As far as euphemisms go, "resting in bed" is an extreme one. That's how a staffer at the Florida nursing home where eight people died after Hurricane Irma knocked out its air-conditioning described an 84-year-old in a entry made in the patient's log—after the patient had died. The New York Times reports on the Florida Agency for Health Care Administration's investigation into the events of Sept. 13 at the Rehabilitation Center at Hollywood Hills. The agency on Wednesday suspended the facility's license, noting its staff neither called 911 nor moved patients to an adjacent air-conditioned hospital as the residents' temperatures rose to astronomical levels. The agency's statement puts it bluntly: This facility "presents a danger to every person on its premises."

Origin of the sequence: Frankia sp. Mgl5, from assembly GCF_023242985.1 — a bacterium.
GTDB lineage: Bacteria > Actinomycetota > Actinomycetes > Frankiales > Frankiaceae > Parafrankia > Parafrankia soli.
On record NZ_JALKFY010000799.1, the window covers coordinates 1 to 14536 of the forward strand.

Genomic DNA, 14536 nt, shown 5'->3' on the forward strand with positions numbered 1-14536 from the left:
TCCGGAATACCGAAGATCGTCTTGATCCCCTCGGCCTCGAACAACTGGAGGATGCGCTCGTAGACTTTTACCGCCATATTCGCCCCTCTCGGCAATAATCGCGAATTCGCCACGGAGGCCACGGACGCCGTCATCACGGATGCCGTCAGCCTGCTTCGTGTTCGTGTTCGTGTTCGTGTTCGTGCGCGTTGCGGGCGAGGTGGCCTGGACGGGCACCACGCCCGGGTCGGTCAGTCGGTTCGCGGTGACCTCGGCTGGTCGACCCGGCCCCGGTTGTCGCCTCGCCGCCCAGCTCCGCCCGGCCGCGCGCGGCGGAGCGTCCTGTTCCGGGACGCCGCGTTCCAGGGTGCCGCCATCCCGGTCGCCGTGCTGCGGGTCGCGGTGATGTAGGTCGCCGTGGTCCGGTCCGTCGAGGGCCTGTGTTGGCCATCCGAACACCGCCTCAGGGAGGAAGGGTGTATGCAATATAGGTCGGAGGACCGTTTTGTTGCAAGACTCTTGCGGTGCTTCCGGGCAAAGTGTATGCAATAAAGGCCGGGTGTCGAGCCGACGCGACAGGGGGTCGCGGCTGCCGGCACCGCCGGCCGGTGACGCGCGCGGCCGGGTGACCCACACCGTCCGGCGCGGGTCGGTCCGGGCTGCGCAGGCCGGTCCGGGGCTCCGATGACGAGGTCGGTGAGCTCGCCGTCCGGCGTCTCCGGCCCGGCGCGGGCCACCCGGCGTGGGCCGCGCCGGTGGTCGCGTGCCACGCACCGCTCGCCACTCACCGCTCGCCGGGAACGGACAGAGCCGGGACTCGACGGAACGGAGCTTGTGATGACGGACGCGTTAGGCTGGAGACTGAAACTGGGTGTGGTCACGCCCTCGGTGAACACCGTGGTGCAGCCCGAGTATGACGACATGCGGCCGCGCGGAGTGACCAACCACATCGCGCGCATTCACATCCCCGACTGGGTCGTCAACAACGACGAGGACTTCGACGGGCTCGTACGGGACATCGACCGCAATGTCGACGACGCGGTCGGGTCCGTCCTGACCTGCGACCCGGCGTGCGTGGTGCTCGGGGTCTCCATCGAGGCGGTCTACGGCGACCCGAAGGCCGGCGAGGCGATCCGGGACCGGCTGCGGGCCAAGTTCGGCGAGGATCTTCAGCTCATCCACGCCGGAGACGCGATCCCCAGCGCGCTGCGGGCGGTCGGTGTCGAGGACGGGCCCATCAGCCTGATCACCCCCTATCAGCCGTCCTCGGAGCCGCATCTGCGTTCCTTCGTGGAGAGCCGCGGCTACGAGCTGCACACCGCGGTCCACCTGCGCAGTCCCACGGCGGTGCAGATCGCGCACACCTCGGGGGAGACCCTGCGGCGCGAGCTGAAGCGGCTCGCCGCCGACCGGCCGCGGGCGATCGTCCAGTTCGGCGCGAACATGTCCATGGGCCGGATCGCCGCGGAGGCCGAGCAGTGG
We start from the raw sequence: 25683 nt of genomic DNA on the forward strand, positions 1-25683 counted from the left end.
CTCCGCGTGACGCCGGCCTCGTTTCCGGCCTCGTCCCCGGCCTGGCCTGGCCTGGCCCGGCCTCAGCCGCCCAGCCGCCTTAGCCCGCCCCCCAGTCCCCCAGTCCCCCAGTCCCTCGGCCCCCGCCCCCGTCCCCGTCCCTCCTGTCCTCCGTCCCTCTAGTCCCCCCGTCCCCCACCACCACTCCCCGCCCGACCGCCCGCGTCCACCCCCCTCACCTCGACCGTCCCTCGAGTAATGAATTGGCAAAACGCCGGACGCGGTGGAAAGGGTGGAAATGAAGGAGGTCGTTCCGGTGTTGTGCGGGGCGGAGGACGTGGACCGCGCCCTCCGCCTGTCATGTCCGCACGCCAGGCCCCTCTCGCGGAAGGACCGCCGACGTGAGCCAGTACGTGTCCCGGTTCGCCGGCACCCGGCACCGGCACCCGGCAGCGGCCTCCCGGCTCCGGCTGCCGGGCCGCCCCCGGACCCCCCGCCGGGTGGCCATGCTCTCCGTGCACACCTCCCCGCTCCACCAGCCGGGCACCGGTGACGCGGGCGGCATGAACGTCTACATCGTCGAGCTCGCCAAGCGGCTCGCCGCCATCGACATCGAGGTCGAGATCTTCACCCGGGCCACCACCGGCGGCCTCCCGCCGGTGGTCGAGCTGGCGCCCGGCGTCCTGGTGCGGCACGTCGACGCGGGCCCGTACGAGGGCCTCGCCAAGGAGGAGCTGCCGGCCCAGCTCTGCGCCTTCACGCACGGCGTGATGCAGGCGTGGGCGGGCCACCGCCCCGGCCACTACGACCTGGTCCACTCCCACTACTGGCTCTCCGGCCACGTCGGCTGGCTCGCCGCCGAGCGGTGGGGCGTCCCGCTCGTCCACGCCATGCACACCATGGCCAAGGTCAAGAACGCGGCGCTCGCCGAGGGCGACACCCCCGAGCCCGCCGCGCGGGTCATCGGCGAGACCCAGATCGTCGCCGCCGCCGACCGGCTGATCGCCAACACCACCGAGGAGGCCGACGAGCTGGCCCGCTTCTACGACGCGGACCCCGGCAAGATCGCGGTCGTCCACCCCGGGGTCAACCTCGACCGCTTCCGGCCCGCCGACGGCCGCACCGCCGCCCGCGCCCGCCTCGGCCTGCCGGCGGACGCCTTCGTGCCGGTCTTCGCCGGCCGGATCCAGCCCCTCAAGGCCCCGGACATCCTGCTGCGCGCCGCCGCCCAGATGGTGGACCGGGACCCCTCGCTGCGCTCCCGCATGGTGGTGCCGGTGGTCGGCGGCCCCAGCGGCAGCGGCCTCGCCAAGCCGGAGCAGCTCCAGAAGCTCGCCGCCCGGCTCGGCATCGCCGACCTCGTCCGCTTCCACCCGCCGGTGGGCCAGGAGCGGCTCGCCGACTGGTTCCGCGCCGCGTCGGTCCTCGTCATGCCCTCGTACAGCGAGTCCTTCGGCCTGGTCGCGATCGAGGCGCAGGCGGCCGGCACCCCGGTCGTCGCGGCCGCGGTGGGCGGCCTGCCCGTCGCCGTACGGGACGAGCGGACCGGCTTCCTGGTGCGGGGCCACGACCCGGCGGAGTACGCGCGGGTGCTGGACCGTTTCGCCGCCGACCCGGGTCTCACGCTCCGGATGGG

As for those temperatures, Gail Nova, 70, experienced the highest, reports the Sun Sentinel: She died 10 minutes after arriving at the hospital, and her post-death temperature was 109.9 degrees. The center's logs didn't mesh with reality on several occasions, and the Times gives one example: A 78-year-old's records show a nurse recorded her as having a temp of 101.6 degrees at 4:42am. But the hospital where she had been taken around 4:32am had taken her temp, too—and it was 108.3 degrees. A lawyer for the Rehabilitation Center seemed unperturbed by the log discrepancies, saying it's typical for nurses to finish updating records once their shift is complete. The center further claims it took the appropriate steps in the wake of the outage, including calling an emergency line and leaving messages on Gov. Rick Scott's cellphone. (A 94-year-old survivor has sued.)